Why do we buy things?  As the economy melts around us, many are re-evaluating their purchase decisions — but are we able to resist the impulse to buy — or is the need to gather things innately us?  Researcher Martin Lindstrom spent $7 million looking into the brains of 2,000 people with an fMRI machine to help him understand our impulse to buy one brand over another.


Lindstrom argues our brains want what they want even if it is bad for our bodies:  Sugar over sugarless, nicotine over clear lungs, caffeine over decaf and faith over facts — because we are hardwired to feed our wants and needs and wishes even if we publicly deny them and privately denounce them.

Successful branding, Lindstrom claims, understands that animal need and then provides a socially acceptable stimulus for satisfaction. 

McDonald’s isn’t about great food:  It’s about re-creating childhood memories of inclusion and love.  Buying a Ford over a Chevy is as much about reflexive feelings of safety and convenience embedded in our subconscious by direct exposure to the product, imagined experience, repeated exposure to advertising and an internal aesthetic that determines “purchasing taste.”

The most successful international brands like Coke, Nike and Harley-Davidson, are able to touch emotional centers of belonging in the brain — just as religious ecstasy does — in order to make the entire body feel better in the process of buying or “buying in.”

The question now becomes:  “Why did Barack Obama win the world?” 

Did Obama purposefully make himself the next messiah to win the election? 

Did Obama try to create a brand as powerful as McDonald’s?

Did we vote for the best president — or did we merely, reactively, uncontrollably — buy the most convenient and effective advertising campaign packaging that pressed the right emotional buttons in our brains?

18 Comments

  1. Hi David,
    Very interesting book!
    While most popular brands try to tap into our urges and instincts and wants to increase their marketshare Obama did the same by doing the unthinkable – he appealed to the voter’s better sense.
    Just as a brand he was a no-go from the start. If an advertising agency had presented the marketing team of their client, with three options for branding, packaging and advertising their new product as Hillary, McCain and Obama. Then Obama would have been the first to be dropped followed by a terse email later that day from the marketing head to the agency about shoddy work and lack of focus.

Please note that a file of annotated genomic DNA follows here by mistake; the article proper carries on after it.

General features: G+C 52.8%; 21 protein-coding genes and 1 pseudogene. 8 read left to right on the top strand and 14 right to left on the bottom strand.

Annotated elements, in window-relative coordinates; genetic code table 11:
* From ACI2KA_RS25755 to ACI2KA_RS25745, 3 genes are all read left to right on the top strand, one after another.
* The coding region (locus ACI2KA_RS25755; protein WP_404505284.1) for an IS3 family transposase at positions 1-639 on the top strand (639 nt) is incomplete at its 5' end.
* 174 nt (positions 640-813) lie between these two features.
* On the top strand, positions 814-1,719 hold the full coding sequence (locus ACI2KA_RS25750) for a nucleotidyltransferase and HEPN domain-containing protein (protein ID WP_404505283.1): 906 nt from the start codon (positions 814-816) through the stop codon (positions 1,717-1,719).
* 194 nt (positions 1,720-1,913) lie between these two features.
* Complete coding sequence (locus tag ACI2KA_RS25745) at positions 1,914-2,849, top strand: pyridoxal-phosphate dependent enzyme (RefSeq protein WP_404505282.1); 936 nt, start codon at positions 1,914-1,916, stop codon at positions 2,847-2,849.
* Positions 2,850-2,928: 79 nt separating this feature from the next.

2. The Republicans were furious, Dananjay, that Obama was selling himself as the “new messiah.” They didn’t like having that sort of religious fervor brought into a presidential campaign that they did not own.
    The Obama campaign never denied the religious ecstasy angle. Many felt Obama’s public speeches were in appropriately messianic. He used “hope” as a totem of faith. The last week of the campaign he repeatedly said, “we have righteous wind at our back” — and looking back through the lens of Buyology — I can’t help but wonder if we bought a cynical religious packaging instead of a hardcore intellectual willing to fix difficult things instead of just mooning over them.

  3. The reports are saying now that soon to be President Obama will very likely use his executive power to overturn a handful of the things that President Bush put into effect during his eight years to immediately start the important changes that we need – such as allowing California to regulate emissions, and blocking unnecessary drilling; sounds pretty intellectual and hardcore to me! 🙂

  4. Let’s hope so, Gordon! I heard the “short list” was over 200 things that Bush tried to make “law” by using executive orders and signing statements. Bush is trying to create some sort of positive legacy now and is creating even more “things” that Obama will have to undo in a few months.

  5. David,
    I don’t hold Obama’s message of hope against him. It was pretty much all he was living on himself for most of his campaign.
    But I agree the “righteous wind” talk is reminiscent of Bush’s ugly war-mongering days.

  6. I, too, loved the Hope message, Dananjay and I also loved it when, last February, he said the people we were waiting for were finally here: Us.